• Akhmatova, Anna

  • Anna Akhmatova

    Anna Akhmatova

    Anna Andreyevna Gorenko (23 June O.S. 11 June] 1889 – 5 March 1966), better known by the pen name Anna Akhmatova (/ɑːkˈmɑːtɔːvə/; Russian: Анна Ахматова, IPA: [ɐxˈmatəvə ]), was one of the most significant Russian poets of the 20th century. She was shortlisted for the Nobel Prize in 1965 and received second-most (three) nominations for the award the following year.

  • Anna Akhmatova Literary and Memorial Museum

    Anna Akhmatova Literary and Memorial Museum

    The Anna Akhmatova Literary and Memorial Museum is a literary museum in St Petersburg, Russia, dedicated to the poet Anna Akhmatova (1889–1966). It opened in 1989 on the centennial of Akhmatova's birth.

  • Anna Akhmatova. The Silver Age

    Anna Akhmatova. The Silver Age (Rus. "Анна Ахматова. Серебряный Век") is a municipal museum in Avtovo (near the eponymous Avtovo metro station), a south-western area of Saint Petersburg, Russia, dedicated to life and work of Anna Akhmatova and other major Russian poets and literary figures of the first half of the 20th century whose writing started during the Silver Age of Russian culture.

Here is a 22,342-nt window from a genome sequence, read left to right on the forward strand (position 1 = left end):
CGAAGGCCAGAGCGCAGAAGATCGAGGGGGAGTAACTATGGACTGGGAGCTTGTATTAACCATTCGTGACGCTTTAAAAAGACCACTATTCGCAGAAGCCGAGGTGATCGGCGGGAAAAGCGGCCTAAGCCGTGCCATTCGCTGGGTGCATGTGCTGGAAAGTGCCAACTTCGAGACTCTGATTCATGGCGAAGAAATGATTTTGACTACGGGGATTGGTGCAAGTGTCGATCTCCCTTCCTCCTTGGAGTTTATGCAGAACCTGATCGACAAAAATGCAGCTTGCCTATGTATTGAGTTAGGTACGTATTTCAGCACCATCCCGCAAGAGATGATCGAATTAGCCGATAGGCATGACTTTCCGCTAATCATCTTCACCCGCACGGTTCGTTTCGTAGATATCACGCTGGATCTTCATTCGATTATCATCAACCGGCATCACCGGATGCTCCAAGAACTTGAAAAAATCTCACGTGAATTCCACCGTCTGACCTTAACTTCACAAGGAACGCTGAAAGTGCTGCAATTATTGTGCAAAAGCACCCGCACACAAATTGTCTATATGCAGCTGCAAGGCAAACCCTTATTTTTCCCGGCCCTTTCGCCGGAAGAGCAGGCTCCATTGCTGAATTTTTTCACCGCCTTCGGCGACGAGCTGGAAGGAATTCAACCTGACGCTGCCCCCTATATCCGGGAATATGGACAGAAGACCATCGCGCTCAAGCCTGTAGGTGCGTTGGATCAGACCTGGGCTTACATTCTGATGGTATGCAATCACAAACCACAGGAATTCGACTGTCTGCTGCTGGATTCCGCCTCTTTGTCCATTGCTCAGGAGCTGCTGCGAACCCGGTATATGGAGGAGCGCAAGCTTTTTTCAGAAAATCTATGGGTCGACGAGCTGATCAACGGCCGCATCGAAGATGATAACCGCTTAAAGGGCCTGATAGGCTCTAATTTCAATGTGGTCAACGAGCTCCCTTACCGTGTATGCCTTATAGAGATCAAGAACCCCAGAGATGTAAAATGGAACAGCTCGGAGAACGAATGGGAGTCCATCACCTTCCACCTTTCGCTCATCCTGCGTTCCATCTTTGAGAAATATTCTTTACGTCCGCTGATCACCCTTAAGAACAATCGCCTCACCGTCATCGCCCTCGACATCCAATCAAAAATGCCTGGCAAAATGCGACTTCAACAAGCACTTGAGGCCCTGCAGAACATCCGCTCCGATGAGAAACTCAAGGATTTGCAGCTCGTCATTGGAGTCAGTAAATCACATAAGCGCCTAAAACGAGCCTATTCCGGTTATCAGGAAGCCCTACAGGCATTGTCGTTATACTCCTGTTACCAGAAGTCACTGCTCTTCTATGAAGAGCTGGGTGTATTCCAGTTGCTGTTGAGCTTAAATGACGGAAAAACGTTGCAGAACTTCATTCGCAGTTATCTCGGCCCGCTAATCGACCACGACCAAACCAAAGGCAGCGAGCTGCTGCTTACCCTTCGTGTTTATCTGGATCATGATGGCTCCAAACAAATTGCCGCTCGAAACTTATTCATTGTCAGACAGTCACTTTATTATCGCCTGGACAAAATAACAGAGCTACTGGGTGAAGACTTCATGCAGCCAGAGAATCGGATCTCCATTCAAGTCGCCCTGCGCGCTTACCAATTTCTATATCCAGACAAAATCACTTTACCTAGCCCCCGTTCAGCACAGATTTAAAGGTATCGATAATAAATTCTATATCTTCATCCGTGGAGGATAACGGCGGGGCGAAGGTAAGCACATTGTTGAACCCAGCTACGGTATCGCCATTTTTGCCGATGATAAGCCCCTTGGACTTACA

• "Requiem" by Anna Akhmatova

  • Requiem (Anna Akhmatova)

    Requiem (Anna Akhmatova)

    Requiem is an elegy by Anna Akhmatova about suffering of people under the Great Purge. It was written over three decades, between 1935 and 1961. She carried it with her, redrafting, as she worked and lived in towns and cities across the Soviet Union. The set of poems was conspicuously absent from her collected works, given its explicit condemnation of the purges. The work in Russian finally appeared in book form in Munich in 1963, the whole work not published within the USSR until 1987. It would become the best known poetry work about Soviet Great Terror.

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